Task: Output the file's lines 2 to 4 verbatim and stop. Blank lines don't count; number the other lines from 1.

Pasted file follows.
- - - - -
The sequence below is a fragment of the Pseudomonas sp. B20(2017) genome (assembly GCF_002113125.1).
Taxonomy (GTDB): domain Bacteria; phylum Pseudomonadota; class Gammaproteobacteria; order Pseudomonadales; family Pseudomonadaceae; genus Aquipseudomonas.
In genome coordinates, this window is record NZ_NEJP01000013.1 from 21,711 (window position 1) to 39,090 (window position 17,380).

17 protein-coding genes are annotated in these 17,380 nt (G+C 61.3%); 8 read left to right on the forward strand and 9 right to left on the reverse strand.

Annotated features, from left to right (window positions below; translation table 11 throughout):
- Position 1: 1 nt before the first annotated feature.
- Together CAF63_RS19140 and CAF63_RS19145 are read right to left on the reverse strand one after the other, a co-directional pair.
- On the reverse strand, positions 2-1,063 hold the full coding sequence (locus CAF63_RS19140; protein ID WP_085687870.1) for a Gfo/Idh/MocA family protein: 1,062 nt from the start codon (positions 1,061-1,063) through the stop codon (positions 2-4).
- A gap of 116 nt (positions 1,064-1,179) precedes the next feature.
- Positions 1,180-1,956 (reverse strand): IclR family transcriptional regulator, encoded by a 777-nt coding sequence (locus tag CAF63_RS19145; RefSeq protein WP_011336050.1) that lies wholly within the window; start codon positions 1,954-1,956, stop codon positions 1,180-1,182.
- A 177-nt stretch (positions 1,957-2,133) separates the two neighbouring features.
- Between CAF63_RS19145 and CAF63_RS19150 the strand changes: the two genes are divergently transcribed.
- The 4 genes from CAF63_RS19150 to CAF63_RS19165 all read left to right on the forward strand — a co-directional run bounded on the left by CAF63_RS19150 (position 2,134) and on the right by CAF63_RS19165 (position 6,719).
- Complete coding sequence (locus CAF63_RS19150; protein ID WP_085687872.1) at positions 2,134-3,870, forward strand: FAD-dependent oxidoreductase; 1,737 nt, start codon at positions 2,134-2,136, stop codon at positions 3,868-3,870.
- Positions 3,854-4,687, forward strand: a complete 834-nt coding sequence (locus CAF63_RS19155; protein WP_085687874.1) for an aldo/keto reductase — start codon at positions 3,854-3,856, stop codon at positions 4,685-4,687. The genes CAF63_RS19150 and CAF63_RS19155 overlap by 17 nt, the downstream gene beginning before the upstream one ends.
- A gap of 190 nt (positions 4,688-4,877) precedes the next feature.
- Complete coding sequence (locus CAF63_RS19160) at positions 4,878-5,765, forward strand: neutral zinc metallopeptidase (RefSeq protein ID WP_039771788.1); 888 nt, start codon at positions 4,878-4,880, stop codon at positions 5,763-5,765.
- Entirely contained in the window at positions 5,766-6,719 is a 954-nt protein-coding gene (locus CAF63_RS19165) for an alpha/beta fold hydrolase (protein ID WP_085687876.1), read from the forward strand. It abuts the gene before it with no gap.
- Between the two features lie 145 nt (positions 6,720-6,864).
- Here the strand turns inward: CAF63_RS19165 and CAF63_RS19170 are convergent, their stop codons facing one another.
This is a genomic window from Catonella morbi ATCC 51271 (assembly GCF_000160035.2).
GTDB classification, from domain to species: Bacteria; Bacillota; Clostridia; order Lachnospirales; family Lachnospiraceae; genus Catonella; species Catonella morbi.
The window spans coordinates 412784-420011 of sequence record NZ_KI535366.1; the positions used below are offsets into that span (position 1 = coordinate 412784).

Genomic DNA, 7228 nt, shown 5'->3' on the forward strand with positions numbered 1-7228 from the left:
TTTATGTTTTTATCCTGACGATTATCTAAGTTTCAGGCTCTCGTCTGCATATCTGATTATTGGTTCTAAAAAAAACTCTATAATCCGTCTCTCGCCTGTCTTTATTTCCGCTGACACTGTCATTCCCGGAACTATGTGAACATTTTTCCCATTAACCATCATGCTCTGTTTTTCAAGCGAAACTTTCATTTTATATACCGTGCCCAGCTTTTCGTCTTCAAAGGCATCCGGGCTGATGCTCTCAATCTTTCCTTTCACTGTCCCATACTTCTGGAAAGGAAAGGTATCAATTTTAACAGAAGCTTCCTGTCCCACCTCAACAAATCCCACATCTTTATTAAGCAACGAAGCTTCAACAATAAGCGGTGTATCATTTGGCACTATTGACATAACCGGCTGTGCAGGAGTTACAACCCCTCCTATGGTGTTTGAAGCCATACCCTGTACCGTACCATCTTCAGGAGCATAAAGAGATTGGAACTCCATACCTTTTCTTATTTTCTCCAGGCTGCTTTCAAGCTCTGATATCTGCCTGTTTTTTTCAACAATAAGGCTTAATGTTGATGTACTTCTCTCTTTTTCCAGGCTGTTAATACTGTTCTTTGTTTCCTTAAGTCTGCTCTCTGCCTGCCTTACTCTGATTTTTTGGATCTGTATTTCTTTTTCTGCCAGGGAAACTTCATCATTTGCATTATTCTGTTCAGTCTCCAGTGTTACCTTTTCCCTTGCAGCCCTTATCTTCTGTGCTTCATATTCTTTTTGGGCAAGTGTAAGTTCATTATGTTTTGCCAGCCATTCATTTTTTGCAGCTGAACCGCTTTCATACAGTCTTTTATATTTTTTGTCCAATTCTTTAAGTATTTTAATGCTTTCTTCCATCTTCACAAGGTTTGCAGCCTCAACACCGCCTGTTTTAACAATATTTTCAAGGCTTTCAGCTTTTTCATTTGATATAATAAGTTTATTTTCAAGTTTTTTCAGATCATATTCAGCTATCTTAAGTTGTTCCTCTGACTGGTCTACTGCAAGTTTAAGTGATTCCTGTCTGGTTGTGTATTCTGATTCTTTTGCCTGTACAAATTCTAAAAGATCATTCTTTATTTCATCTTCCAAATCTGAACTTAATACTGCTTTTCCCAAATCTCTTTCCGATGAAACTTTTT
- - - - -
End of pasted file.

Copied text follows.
Taxonomy (GTDB): domain Bacteria; phylum Pseudomonadota; class Gammaproteobacteria; order Pseudomonadales; family Pseudomonadaceae; genus Aquipseudomonas.
In genome coordinates, this window is record NZ_NEJP01000013.1 from 21,711 (window position 1) to 39,090 (window position 17,380).

17 protein-coding genes are annotated in these 17,380 nt (G+C 61.3%); 8 read left to right on the forward strand and 9 right to left on the reverse strand.